Caesar, the, engages with pirates. Calicut, Kidd's letter of protest to the factory at; relief sent to Anjengo from. Carolina, North, pirates off the coasts of; governor of, intimidated by Teach; planters at, seek assistance from Virginia. Carpenter's Bay, Mauritius, message from the pirates found at. Carwar, Kidd's visit to; factory at, besieged by the Sunda Rajah; part of Brown's fleet escapes to; threatened by Angria's forces; Captain Hudson entertained at; Hamilton's account of. Cassandra, the, Company's ship (later a Madagascar pirate ship), her fight with pirates; taken by England; falls in with Brown's fleet; chases the English fleet to Goa; spoil from, presented to the daughter of the Governor of Cochin; chased by Brown and Macrae; with the Victory, takes the Nostra Senhora de Cabo; takes an Ostend ship; Macrae's defence of; booty acquired by the crew of. Catherine, the, trades to Mocha. Ceres, the, Company's ship, attacked by Angrian pirates. Chalmers, Lieut.-Colonel, commands troops at Gheriah. Chandos, the, employed in the attack on Gheriah; fired on by the Cassandra; sent with Brown in search of pirates. Charles the Second, the, seized by Every and mutineers; renamed the Fancy. Charlotte, the, Madras ship, taken by Angria's fleet. Charming Mary, the, a pirate ship. Charnock's Point, St. Mary's Island, a pirate settlement; wrecks of merchant ships at; Matthews takes booty at. Chaul, the rendezvous for the Colaba expedition; Mannajee Angria escapes to; attacked by Sumbhajee Angria; made over to the Peishwa; James joined by the Mahratta fleet at. Cheyne, Captain, commands the Protector Child, Sir John, President of Surat attempts to pacify the native governor; compared with Governor Boone; his intrigues at Surat; endeavours to re-establish the Company's authority at Bombay. Child, Sir Josiah. Chimnajee Appa, the Peishwa's brother, his aid invoked against Mannajee Angria. Chinganatta, the Rajah of, guarantees the treaty at Anjengo. Chivers, a Dutchman, commands the Soldado or Algerine; captures and releases the Sedgwick; promises submission to Warren. Chown, Catherine (nee Cooke), sails for Bombay on the Anne; her second husband killed; is captured by Angrian pirates; taken prisoner to Colaba; a ransom demanded for; birth of her son; marries William Gyfford. See also s.v. COOKE, CATHERINE; GYFFORD, CATHERINE; HARVEY, CATHERINE. Chown, Thomas, supercargo of the Godolphin; wrecked; goes to Carwar as factor; marries Catherine Harvey; sails for Bombay to prosecute his wife's claims; killed in action with Angria's fleet. Clive, Robert (Lord); commands land forces against Gheriah; Bombay Council's instructions to; dispute as to his share of spoil at Gheriah; his capacity as a soldier. Cobb, Captain, commands the Samaritan and Roebuck; captures two Mogul vessels. Cockburn, Captain, commander of the Salisbury, Matthews' letter to; Matthews quarrels with; assists the Council at Bombay; placed under arrest by Matthews; transferred to the Exeter. Coins, multiplicity of, at Bombay. Colaba, granted to Conajee Angria by treaty; Lieutenant Mackintosh goes to, with articles of treaty; fired on by the English; English and Portuguese make an unsuccessful attack on; appropriated by Sakhajee Angria; taken by Mannajee Angria; attacked by Sumbhajee Angria; engagement between Angrian ships and Bombay gallivats off. Conajee Angria. See ANGRIA, CONAJEE. Concan, the coast of, harried by Sivajee's fleet; the Peishwa becomes master of. Conden (Congdon, Condent), pirate, his headquarters, Madagascar; commands the Flying Dragon. Cong, plundered by pirates. Cooke, Catherine, daughter of Captain Cooke, gunner; marries John Harvey. See also s.v. CHOWN, CATHERINE; GYFFORD, CATHERINE; HARVEY, CATHERINE. Cooke, Captain Gerrard, gunner at Fort William; made engineer and captain; father of Catherine Gyfford; marries his daughter to Harvey. Cooke, Thomas, Gyfford's brother-in-law, commands the Thomas; his ship attached by the Bengal Council. Coolee rovers, the. Coorla, River, defences of; forced by the English and; Dutch. Corlem, Portuguese fort at, destroyed by the English. Courten, Sir William, his attempt to establish a separate trade in the East Indies. Cowan, Robert, factor, commands Company's troops; negotiates treaty between English and Portuguese at Goa; his services recognized; made a general in the expedition against Colaba; his military incapacity. Cowse, Mrs., escapes from Anjengo. Cowse, Simon, Anjengo left in charge of, by Brabourne; deposed by Kyffin; resumes business as private merchant; his advice to Gyfford; killed in escaping to Anjengo; the enemy occupy his house at Anjengo. Coxsidge, Captain, takes part in the attack on Kennery. Cruffe, James, armourer, recaptures the Josiah ketch. Cuddalore, establishment of a factory at. Culliford, ——, mutineer and pirate, succeeds Stent as commander of the Defence; renames her the Resolution; attacks the Dorrill, 50; promises submission to Warren; Kidd's dealings with; trial, condemnation and respite of. Curgenven, Mr., private merchant, sails for China on the Charlotte; captured by Angria's fleet; a prisoner for ten years.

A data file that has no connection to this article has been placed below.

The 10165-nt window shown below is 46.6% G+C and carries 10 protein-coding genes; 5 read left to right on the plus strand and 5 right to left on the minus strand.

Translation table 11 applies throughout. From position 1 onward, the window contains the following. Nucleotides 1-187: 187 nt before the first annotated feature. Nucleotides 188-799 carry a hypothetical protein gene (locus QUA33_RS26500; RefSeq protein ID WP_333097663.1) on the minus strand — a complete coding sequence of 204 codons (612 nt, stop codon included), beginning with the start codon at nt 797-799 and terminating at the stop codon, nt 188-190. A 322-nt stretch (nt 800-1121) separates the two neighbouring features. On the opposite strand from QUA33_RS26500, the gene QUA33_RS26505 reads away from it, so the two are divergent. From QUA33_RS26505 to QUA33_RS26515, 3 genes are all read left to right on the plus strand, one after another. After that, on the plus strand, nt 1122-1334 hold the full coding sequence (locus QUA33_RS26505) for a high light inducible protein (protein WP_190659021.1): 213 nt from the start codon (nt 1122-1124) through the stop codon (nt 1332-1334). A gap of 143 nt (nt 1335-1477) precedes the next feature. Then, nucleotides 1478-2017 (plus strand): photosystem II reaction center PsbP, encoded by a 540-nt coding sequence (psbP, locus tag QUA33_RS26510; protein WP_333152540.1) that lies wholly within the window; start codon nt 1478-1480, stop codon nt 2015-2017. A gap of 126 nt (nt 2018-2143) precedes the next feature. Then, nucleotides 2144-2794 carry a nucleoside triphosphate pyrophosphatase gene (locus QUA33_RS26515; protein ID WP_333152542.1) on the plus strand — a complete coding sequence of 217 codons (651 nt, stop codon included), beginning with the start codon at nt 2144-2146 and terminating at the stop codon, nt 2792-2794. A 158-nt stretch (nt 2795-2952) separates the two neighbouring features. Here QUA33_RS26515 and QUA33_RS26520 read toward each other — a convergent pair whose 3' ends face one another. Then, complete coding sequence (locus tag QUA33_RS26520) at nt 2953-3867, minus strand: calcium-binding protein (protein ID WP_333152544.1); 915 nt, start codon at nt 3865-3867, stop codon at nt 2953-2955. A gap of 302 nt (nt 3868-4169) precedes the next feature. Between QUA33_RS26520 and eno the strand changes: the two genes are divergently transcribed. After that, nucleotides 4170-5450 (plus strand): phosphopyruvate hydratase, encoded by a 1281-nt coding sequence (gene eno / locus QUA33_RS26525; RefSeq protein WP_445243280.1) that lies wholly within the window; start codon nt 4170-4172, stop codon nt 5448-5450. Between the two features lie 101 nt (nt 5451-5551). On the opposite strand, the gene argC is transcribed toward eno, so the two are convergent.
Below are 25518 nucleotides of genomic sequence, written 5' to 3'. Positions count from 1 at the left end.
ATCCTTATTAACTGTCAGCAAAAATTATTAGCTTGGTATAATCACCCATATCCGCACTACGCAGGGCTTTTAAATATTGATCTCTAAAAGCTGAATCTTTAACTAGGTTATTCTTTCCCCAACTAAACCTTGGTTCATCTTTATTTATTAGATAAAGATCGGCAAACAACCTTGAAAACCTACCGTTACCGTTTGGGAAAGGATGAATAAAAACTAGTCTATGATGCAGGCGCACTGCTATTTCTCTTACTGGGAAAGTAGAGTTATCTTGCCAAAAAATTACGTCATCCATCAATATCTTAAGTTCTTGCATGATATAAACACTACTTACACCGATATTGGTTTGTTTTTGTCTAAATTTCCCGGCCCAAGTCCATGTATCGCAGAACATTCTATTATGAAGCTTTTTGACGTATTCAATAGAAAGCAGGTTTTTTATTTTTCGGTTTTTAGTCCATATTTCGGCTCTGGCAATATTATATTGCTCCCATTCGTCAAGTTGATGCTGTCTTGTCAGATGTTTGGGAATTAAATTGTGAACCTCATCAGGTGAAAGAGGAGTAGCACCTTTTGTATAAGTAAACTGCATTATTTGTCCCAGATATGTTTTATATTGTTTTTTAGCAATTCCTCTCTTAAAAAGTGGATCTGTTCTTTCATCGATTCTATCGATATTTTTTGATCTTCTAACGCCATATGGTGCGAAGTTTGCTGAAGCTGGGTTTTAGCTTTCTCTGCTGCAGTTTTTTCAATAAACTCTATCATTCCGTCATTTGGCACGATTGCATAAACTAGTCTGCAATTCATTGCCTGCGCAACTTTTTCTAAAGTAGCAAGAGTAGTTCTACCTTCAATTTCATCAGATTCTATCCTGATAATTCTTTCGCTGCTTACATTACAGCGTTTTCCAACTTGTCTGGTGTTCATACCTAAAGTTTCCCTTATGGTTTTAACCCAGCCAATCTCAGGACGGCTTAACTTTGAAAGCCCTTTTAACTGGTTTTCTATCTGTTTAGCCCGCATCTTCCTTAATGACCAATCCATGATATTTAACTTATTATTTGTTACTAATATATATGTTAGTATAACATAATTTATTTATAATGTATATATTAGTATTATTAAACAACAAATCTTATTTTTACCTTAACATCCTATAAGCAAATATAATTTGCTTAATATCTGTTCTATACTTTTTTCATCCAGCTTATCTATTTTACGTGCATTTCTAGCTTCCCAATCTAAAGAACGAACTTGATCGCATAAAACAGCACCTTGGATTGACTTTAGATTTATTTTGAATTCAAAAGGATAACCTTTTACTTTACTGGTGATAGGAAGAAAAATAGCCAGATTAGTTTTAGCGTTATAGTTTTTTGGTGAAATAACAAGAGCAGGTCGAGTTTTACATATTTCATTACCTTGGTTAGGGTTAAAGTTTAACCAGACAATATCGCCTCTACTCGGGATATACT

Dabul, the Ockham attacked off, by Angrian pirates; the Mahrattas offer James a reward to attack. Dadaboy, the, taken by Toolajee Angria. Dalrymple, Mr., killed in a duel with Mr. Sutherland. Danes, the, their supposed piratical outrages; implicated in the capture of Abdul Guffoor's ship. Dartmouth, the, East Indiaman, takes part in the attack on Kennery. Darya—S ranga. See ANGRIA, CONAJEE. Davis, Thomas, besieged in Anjengo; dies at Anjengo. Deccanees, tin coins, value of. Defence, the (formerly the Mocha frigate, q.v.), becomes a pirate; renamed the Resolution. Defiance grab, the, present at the attacks on Kennery; present at Gheriah; engages the Victory, pirate ship. Defiance, the, frigate, attacked by Angria's ships. Derby, the, Company's ship, taken by Toolajee Angria. Deoghur (or Tamana), granted to Conajee Angria by treaty; Angria's southernmost stronghold; attack on, abandoned. Derby, the, East Indiaman, taken by Sumbhajee Angria's ships. Desforges, M., Governor of Bourbon. Diego Suarez, pirate settlement of Libertatia at. Doddington, the, East Indiaman, wrecked. Dorrill, the, Company's ship, attacked by the Resolution. Dove the, Company's grab, captured by Mahratta fleet. Downing, Clement, takes part in the attack on Kennery. Dutch, the, torture and execute Captain Towerson; obstruct the English at Surat; protect pirates at the Cape; entertain England and Taylor at Cochin; unite with the English against Coolee rovers; their disastrous engagement with Toolajee Angria; their hostility to the English at Anjengo; their investments in Chinganatta. Dwarka, pirates at.